How technology is part of the greenhouse gas problem
Toxic emissions from information and communication technology rise to 4% of global emissions
Paris — Technology is often touted as a solution to the world’s environmental challenges, but it is part of the problem: industry executives are facing rising pressure to clean up their energy and resource-intensive business.
How much energy, for example, does it take to send a 1MB e-mail?
About 25W/hr, representing 20g of carbon dioxide emissions, according to France’s CNRS research centre.
It might not seem like much, but the Radicati research group expects 293-billion e-mails will be sent every single day in 2019 and the power needs to be generated — mostly from fossil fuels.
Apps can quickly drain and shorten the life of phone batteries, with Snapchat a particularly “heavy” messaging service because it automatically turns on the camera.
Then there are the server farms crunching mammoth amounts of data worldwide, which require huge amounts of electricity both to run and to power air conditioning which keeps the equipment from getting too hot.
“Under the current global energy mix, the share of greenhouse gas emissions from information and communication technologies will rise from 2.5% in 2013 to 4% in 2020,” the French think-tank Shift Project said in a recent report.
That makes the sector more carbon-intensive than civil aviation (a 2% share of emissions in 2018) and on track to reach cars (8%), it said.
In February Greenpeace warned about the concentration of data centres, in particular those used by Amazon, in the US state of Virginia, which reportedly help transmit 70% of the world's internet traffic.
To cope with the voracious energy needs, the local power company Dominion turned to nonrenewable fuel sources —drawing the ire of tech firms.
Most have pledged to use as much “clean” energy from wind farms or other sources as possible, with Facebook signing a partnership with Greenpeace several years ago.
“Our use of data, videos and streaming, the cloud, it’s invisible to us but it can have a huge impact and require a use of nonrenewable energies in a way that would surprise a lot of people," said Gary Cook, an IT campaigner at Greenpeace.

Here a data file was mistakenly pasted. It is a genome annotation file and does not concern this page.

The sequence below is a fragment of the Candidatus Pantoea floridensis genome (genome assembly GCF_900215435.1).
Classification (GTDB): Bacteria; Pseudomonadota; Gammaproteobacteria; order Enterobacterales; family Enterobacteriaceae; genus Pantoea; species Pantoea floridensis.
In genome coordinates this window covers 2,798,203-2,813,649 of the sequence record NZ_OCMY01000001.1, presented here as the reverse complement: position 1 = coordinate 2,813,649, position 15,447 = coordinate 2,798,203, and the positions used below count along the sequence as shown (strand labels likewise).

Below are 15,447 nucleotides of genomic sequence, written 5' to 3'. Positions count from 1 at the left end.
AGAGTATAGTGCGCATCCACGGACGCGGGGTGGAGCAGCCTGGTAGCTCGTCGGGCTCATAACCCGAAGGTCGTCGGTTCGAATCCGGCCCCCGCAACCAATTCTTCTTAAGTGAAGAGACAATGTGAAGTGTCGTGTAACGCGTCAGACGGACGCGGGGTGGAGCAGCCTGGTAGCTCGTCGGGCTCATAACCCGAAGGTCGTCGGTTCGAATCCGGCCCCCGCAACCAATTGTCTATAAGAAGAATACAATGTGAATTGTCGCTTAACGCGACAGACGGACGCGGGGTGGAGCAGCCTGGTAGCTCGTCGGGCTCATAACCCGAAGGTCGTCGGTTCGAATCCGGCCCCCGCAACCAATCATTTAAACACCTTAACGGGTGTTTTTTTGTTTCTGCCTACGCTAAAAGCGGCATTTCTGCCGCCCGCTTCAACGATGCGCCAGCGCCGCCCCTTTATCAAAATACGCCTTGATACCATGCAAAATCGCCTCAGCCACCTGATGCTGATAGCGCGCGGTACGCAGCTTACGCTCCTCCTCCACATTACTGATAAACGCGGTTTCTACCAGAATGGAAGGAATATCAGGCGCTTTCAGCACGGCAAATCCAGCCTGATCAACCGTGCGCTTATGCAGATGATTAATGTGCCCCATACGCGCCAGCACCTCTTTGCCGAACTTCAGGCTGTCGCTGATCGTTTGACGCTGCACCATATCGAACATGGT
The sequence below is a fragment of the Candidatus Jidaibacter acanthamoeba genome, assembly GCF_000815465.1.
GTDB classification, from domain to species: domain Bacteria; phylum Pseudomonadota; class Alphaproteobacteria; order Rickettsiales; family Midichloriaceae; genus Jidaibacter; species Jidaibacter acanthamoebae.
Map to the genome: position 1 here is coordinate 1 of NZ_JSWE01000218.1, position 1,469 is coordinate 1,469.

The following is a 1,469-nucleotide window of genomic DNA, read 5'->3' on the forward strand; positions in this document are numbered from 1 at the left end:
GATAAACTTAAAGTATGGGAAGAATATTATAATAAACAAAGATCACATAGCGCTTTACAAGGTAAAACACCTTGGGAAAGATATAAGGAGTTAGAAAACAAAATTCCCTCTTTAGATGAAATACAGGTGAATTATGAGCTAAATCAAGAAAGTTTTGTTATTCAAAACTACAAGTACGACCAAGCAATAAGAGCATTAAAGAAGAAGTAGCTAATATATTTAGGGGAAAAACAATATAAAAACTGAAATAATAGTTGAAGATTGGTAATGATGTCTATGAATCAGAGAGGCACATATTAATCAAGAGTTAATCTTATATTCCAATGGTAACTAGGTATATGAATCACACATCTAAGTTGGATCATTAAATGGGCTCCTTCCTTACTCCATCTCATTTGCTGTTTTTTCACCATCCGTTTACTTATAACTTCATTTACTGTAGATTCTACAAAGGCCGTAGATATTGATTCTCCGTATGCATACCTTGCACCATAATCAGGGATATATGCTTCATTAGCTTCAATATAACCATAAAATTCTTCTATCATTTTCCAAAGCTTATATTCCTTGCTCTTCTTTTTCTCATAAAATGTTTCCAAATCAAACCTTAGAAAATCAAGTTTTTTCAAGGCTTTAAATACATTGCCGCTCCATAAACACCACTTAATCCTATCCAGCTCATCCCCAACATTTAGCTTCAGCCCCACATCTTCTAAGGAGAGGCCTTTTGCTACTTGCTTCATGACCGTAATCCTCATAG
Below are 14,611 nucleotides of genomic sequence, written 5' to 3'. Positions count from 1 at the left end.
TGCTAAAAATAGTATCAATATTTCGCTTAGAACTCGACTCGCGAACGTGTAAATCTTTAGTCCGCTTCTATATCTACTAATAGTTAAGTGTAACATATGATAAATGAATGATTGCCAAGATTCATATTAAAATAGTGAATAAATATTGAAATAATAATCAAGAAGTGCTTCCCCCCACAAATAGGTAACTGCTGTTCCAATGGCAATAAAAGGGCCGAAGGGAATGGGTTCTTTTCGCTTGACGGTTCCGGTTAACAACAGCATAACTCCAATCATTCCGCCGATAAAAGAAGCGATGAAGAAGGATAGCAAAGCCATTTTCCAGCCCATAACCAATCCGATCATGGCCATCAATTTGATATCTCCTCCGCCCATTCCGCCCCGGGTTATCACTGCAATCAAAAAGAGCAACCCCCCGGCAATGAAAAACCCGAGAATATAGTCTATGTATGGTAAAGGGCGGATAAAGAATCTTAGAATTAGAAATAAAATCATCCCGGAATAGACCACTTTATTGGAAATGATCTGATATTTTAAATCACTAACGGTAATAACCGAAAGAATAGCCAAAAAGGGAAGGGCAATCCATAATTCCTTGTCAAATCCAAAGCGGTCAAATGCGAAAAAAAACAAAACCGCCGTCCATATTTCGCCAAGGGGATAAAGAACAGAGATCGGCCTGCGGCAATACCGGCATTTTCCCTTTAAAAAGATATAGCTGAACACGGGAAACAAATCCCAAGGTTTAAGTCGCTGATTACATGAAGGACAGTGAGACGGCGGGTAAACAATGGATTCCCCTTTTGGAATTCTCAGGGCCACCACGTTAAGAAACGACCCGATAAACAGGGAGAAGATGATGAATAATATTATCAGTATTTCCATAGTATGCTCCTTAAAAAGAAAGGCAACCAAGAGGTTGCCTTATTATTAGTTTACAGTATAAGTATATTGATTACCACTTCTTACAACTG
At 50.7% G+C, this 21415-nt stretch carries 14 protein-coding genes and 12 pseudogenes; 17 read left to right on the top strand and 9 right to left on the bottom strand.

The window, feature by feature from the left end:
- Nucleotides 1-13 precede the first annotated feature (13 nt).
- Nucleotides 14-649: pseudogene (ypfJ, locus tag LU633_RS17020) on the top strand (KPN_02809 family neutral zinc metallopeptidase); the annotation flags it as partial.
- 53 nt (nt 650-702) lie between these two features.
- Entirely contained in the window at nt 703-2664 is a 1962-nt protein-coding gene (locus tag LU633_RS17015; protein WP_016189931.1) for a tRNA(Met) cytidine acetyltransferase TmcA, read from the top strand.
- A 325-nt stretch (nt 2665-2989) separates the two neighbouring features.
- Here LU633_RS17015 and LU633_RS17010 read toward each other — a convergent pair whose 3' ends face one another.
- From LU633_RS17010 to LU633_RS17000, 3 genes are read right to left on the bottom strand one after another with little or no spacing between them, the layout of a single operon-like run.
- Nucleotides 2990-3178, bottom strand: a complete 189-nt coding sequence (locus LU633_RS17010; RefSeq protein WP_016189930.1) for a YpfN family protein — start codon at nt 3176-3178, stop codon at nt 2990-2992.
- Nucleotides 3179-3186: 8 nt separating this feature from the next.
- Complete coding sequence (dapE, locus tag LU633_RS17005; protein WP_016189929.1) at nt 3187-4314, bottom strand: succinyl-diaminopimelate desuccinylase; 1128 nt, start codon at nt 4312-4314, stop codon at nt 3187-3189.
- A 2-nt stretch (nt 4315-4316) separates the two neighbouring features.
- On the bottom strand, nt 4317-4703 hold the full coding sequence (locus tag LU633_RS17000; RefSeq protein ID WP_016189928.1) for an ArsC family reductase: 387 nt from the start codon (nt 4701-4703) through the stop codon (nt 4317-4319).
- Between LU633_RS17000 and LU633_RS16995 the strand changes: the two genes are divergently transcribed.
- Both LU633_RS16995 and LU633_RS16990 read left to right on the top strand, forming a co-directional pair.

“Given this rapid growth, in numbers and size, decisions on electricity sources is becoming absolutely critical,” he said.
The surge in video and streaming services poses a particular challenge: already in 2017 Greenpeace estimated that the viral K-pop sensation “Gangnam Style”, viewed more than 2.7-billion times, had consumed a year’s worth of production from a small nuclear power plant.
Video streaming now accounts for nearly 60% of all “downstream” internet traffic from servers to individual devices, with Netflix alone generating 15%, according to an October report from US network analysis and services group Sandvine.
Music services also take a toll. In 2000 researchers at the Universities of Glasgow and Oslo found that greenhouse gas emissions from the US music industry alone stood at 157-million kilograms in 2000.
But by 2016, even as the use of plastics for CDs and their cases plummeted, the storage and sharing of online music files in the US generated between 200-million and 350-million kilograms of greenhouse emissions.
Tech executives say they are taking action to shrink their environmental footprint.
Carole Marechal of DATA4, which operates data centres in France, Italy and Luxembourg, said her clients can get real-time readings of how much energy and water they are using, as well as their share of greenhouse gas emissions.
“But it’s not limited only to energy consumption,” Marechal said, pointing to the energy and resources required to build digital infrastructures worldwide, and to recycle them.
The Basel Action Network NGO estimates that the EU exports about 350,000 tons of electronic and electrical waste (a category that also includes appliances such as washing machines) to developing countries each year.
Activists have denounced the practice, saying it burdens poor countries with toxic residues that eventually contaminate the local environment.
The race to extract the rare-earth metals essential for modern phones and other devices, often leading to deforestation and water pollution, is also an environmental threat in Africa and Asia in particular.
The Shift Project notes as well that the push for smaller, yet more powerful devices makes recycling even more costly.
“The energy needed to separate the metals increases as a function of the complexity of the assembly,” it warned.